QQ20150709-2@2xQQ20150709-3@2x QQ20150709-4@2x

# import csv
p = pd.read_table('profiles(male).csv', sep=',')
p.groupby([p.gender]).size()
p2 = pd.read_table('profiles(female).csv', sep=',')
p2.groupby([p2.gender]).size()
p3 = pd.read_table('profile.csv', sep=',')
p3.groupby([p3.gender]).size()

%pylab inline
# straight men age density plot
plt.rcParams['figure.figsize'] = 12, 6
sns.distplot(p.age, color = "dodgerblue")
plt.xlabel('Age', fontsize = 20)
plt.ylabel('Density', fontsize = 20)
plt.xticks(np.arange(20,85,5), fontsize=20)
plt.yticks(fontsize=20)
plt.xlim(18,80)
plt.title('Straight Male Users Age Density', fontsize = 25)
plt.text(55, 0.035, '2056 users', fontsize = 20)
plt.text(55, 0.03, 'Average age: 44', fontsize = 20)
print '\n\n','The average age of', len(p), 'staright female users is', round(mean(p.age))

# straight women age density plot
plt.rcParams['figure.figsize'] = 12, 6
sns.distplot(p2.age, color = '#FF4D4D')
plt.xlabel('Age', fontsize = 20)
plt.ylabel('Density', fontsize = 20)
plt.xticks(np.arange(20,85,5), fontsize=20)
plt.yticks(fontsize=20)
plt.xlim(18,60)
plt.title('Straight Female Users Age Density', fontsize = 25)
plt.text(45, 0.10, '2412 users', fontsize = 20)
plt.text(45, 0.08, 'Average age: 35', fontsize = 20)
print '\n\n','The average age of', len(p2), 'staright female users is', round(mean(p2.age))

# bisexual mixed gender age density plot
plt.rcParams['figure.figsize'] = 12, 6
sns.distplot(p3.age, color = 'mediumpurple')
plt.xlabel('Age', fontsize = 20)
plt.ylabel('Density', fontsize = 20)
plt.xticks(np.arange(20,85,5), fontsize=20)
plt.yticks(fontsize=20)
plt.xlim(18,50)
plt.title('Bisexual Mixed Gender Users Age Density', fontsize = 25)
plt.text(37, 0.09, '782 users', fontsize = 20)
plt.text(37, 0.08, 'Average age: 26', fontsize = 20)
print '\n\n','The average age of', len(p3), 'staright female users is', round(mean(p3.age))
Where are they located?

Obviously, the US is top country where the global OkCupid users are located. The top states include California, New York, Texas and Florida. The UK is the second major country after the US. It’s worth noticing that there are more female users in New York than male users, which seems to be consistent with the statement that single women outnumber men in NY. I picked up this fact quickly probably because I’ve heard so many complaints…

QQ20150709-5@2x

def locationranks(df):
   ranks = {}
   for i in df.location:
       x = re.split(', ', i)[-1]
       ranks[x] = ranks.get(x, 0) + 1
   ranks = pd.Series(ranks.values(), index = ranks.keys())
   ranks = ranks.order(ascending=False)[:10]
   return ranks

plt.rcParams['figure.figsize'] = 12,12
locationranks(p).plot(kind='bar', fontsize = 14, legend=False, color = 'dodgerblue')
plt.title('Top 10 Cities of Straight Male Users', fontsize=25)
plt.xticks(fontsize=20)
plt.yticks(fontsize=20)
plt.style.use('ggplot')

plt.rcParams['figure.figsize'] = 12,12
locationranks(p2).plot(kind = 'bar', fontsize = 14, legend=False)
plt.title('Top 10 Cities of Straight Female Users', fontsize=25)
plt.xticks(fontsize=20)
plt.yticks(fontsize=20)

plt.rcParams['figure.figsize'] = 12,12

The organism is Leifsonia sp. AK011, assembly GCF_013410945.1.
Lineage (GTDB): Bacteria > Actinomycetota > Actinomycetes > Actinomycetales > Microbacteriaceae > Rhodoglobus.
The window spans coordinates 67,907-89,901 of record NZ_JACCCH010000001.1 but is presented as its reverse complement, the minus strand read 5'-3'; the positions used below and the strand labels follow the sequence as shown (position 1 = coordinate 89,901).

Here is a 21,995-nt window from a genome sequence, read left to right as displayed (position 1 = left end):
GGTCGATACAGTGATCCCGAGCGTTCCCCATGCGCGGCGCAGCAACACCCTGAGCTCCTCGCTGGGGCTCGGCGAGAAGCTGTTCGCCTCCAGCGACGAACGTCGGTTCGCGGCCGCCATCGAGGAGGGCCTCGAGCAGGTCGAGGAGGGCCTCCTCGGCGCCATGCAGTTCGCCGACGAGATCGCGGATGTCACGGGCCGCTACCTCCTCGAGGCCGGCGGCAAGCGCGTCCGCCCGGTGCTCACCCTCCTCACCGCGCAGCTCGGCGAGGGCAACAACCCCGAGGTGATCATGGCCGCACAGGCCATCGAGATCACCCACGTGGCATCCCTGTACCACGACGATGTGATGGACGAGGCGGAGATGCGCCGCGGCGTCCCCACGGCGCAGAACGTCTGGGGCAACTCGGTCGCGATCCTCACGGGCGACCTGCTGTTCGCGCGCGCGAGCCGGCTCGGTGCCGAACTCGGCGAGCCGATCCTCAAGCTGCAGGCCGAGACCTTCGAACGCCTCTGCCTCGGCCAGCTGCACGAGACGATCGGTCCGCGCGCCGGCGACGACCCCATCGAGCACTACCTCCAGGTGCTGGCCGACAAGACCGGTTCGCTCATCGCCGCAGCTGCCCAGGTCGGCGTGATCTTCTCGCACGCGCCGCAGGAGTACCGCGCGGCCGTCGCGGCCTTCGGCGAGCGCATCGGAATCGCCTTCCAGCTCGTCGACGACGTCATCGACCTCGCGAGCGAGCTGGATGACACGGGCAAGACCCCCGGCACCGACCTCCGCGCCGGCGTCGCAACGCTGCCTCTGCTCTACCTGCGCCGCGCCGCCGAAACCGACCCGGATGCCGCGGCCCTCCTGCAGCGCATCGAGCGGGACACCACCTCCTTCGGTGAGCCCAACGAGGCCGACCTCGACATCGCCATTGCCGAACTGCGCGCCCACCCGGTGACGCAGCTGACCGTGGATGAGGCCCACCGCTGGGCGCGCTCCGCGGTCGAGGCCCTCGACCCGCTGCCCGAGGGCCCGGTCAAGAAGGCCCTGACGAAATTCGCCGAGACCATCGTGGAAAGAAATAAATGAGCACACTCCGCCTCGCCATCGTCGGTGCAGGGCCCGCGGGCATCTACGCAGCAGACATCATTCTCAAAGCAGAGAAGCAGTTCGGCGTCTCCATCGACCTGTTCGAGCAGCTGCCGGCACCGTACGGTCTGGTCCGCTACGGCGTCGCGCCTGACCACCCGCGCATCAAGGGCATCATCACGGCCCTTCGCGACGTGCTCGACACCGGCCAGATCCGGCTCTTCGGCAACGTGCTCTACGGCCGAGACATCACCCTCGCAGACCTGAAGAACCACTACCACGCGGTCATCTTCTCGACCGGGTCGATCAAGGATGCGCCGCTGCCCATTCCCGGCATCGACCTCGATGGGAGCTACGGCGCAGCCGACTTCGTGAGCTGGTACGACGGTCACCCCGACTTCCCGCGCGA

locationranks(p3).plot(kind = 'bar', fontsize = 14, legend=False, color = 'mediumpurple')
plt.title('Top 10 Cities of Mixed Gender Bisexual Users', fontsize=25)
plt.xticks(fontsize=20)
plt.yticks(fontsize=20)

Georeferenced heat map shows the user distribution around the world:

# Add latitude and longitude information on each profile based on the city location
%time
latitude = []
longitude = []
for i in p2.index:
print i, 'of', len(p2.index), 'finished.'
geolocator = Nominatim()
try:
location = geolocator.geocode(p2.location[i])
latitude.append(location.latitude)
longitude.append(location.longitude)
except:
latitude.append(0)
longitude.append(0)
p2['latitude'] = latitude
p2['longitude'] = longitude
p2.head()

Psychological Analysis

Who is pickier?

Who do you think is pickier in terms of the age preferences? Men or Women? What are the age preferences users indicated in their profiles compared to their own age? Are they looking for older people or younger people? The following plots shows that men are actually less sensitive to girls’ ages, at least in my dataset. And the group of younger bisexual users know who they are looking for the most specifically.

QQ20150709-7@2x QQ20150709-8@2x QQ20150709-9@2x

# straight men age range plot
young = []
old = []
for i in p.index:
   y = int(re.findall('(\d\d)–', p.ages[i])[0])
   o = int(re.findall('–(\d\d)', p.ages[i])[0])
   young.append(y)
   old.append(o)
young = pd.Series(young)
old = pd.Series(old)
agerange = pd.DataFrame(p.age, columns=['age'])
agerange['young'] = young
agerange['old'] = old
print len(agerange)

plt.rcParams['figure.figsize'] = 12, 6
plot = agerange.groupby(agerange.age).mean()
plt.plot(plot.index, plot.index, color='blue', label = 'His age')
plt.plot(plot.index, plot.young, color='dodgerblue', label = 'Her youngest age')
plt.plot(plot.index, plot.old, color='dodgerblue', label = 'Her oldest age')
plot.old[18] = 18
plot.young[99] = 99
plt.fill(plot.index, plot.old, color='dodgerblue', alpha = 0.3)
plt.fill(plot.index, plot.young, color='dodgerblue', alpha = 0.3)
plt.xlabel('His Age', fontsize = 20)